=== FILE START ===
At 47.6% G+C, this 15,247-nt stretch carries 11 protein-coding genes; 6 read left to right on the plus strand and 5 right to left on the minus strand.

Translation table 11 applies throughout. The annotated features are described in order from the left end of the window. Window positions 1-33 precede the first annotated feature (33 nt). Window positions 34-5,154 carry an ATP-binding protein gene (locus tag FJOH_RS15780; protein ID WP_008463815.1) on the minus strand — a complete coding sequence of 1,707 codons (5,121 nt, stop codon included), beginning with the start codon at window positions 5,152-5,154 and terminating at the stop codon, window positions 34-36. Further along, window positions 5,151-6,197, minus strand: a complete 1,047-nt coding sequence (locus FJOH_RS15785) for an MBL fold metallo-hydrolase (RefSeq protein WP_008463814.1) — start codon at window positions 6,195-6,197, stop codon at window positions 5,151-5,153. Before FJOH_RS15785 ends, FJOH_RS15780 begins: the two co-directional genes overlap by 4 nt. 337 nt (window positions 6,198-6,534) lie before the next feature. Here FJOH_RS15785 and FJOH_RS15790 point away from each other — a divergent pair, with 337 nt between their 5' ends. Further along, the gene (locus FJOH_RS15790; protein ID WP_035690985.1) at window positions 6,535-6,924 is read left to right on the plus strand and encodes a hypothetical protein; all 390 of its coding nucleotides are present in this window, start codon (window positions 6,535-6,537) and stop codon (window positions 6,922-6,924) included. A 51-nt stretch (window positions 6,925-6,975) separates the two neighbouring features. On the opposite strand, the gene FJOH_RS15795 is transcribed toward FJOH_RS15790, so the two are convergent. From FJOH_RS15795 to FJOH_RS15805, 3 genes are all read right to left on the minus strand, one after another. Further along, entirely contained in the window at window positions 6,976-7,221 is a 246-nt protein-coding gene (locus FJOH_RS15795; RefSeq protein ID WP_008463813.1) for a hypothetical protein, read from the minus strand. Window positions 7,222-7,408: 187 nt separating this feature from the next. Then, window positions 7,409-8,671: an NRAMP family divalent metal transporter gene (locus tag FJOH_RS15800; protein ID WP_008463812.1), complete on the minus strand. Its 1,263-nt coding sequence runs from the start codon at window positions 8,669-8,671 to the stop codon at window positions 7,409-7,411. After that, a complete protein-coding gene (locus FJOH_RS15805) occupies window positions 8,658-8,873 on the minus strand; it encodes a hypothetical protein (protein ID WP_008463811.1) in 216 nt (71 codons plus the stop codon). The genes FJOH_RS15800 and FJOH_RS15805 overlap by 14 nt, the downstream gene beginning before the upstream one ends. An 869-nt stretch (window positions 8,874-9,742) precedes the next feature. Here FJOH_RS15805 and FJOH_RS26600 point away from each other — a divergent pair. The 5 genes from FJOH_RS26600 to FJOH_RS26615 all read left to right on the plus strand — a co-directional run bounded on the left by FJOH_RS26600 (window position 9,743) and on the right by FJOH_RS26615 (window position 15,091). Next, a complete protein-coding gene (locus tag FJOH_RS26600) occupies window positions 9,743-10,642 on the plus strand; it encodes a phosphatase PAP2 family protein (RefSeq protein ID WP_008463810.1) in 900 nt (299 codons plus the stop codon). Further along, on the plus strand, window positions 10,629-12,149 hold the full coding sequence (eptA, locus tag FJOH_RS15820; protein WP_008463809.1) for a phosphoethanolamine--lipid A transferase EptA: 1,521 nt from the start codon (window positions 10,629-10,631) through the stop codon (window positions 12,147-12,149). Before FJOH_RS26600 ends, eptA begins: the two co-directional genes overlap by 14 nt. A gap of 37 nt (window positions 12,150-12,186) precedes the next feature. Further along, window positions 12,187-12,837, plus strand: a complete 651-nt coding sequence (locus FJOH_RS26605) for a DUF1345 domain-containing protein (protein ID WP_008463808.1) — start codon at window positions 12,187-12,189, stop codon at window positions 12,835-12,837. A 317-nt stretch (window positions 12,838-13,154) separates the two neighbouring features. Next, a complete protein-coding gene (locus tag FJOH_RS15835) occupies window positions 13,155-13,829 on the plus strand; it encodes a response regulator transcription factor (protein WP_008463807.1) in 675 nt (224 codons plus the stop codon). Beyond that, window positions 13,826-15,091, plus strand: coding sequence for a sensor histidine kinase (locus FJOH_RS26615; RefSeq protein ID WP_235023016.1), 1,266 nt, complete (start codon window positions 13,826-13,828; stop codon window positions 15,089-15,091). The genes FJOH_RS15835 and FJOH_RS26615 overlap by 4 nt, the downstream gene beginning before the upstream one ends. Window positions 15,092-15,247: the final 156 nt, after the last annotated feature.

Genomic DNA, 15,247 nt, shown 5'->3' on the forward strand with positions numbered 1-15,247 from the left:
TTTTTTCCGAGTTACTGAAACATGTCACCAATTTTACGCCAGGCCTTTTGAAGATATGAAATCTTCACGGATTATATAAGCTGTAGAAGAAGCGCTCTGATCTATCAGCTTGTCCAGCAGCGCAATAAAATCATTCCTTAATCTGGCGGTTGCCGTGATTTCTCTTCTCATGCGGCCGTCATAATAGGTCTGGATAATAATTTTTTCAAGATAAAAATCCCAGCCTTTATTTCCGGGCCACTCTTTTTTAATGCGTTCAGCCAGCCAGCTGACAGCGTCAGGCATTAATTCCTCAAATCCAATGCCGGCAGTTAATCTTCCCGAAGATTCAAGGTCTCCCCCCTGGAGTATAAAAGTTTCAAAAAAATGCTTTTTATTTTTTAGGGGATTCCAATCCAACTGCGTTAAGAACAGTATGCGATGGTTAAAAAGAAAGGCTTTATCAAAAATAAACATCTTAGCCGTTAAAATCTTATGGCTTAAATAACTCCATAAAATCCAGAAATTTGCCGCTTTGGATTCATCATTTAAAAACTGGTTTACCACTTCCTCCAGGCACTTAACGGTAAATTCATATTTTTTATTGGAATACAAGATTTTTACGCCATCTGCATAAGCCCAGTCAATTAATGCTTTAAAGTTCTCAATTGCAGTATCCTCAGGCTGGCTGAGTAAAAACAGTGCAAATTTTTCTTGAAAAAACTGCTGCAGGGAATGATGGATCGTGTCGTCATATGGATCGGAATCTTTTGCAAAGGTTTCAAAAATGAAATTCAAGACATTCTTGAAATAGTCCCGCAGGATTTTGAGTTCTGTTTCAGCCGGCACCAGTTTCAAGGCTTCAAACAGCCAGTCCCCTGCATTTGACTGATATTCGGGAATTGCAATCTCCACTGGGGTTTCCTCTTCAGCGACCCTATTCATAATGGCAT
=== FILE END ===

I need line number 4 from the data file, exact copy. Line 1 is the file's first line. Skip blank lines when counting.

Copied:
TTTTTTCCGAGTTACTGAAACATGTCACCAATTTTACGCCAGGCCTTTTGAAGATATGAAATCTTCACGGATTATATAAGCTGTAGAAGAAGCGCTCTGATCTATCAGCTTGTCCAGCAGCGCAATAAAATCATTCCTTAATCTGGCGGTTGCCGTGATTTCTCTTCTCATGCGGCCGTCATAATAGGTCTGGATAATAATTTTTTCAAGATAAAAATCCCAGCCTTTATTTCCGGGCCACTCTTTTTTAATGCGTTCAGCCAGCCAGCTGACAGCGTCAGGCATTAATTCCTCAAATCCAATGCCGGCAGTTAATCTTCCCGAAGATTCAAGGTCTCCCCCCTGGAGTATAAAAGTTTCAAAAAAATGCTTTTTATTTTTTAGGGGATTCCAATCCAACTGCGTTAAGAACAGTATGCGATGGTTAAAAAGAAAGGCTTTATCAAAAATAAACATCTTAGCCGTTAAAATCTTATGGCTTAAATAACTCCATAAAATCCAGAAATTTGCCGCTTTGGATTCATCATTTAAAAACTGGTTTACCACTTCCTCCAGGCACTTAACGGTAAATTCATATTTTTTATTGGAATACAAGATTTTTACGCCATCTGCATAAGCCCAGTCAATTAATGCTTTAAAGTTCTCAATTGCAGTATCCTCAGGCTGGCTGAGTAAAAACAGTGCAAATTTTTCTTGAAAAAACTGCTGCAGGGAATGATGGATCGTGTCGTCATATGGATCGGAATCTTTTGCAAAGGTTTCAAAAATGAAATTCAAGACATTCTTGAAATAGTCCCGCAGGATTTTGAGTTCTGTTTCAGCCGGCACCAGTTTCAAGGCTTCAAACAGCCAGTCCCCTGCATTTGACTGATATTCGGGAATTGCAATCTCCACTGGGGTTTCCTCTTCAGCGACCCTATTCATAATGGCAT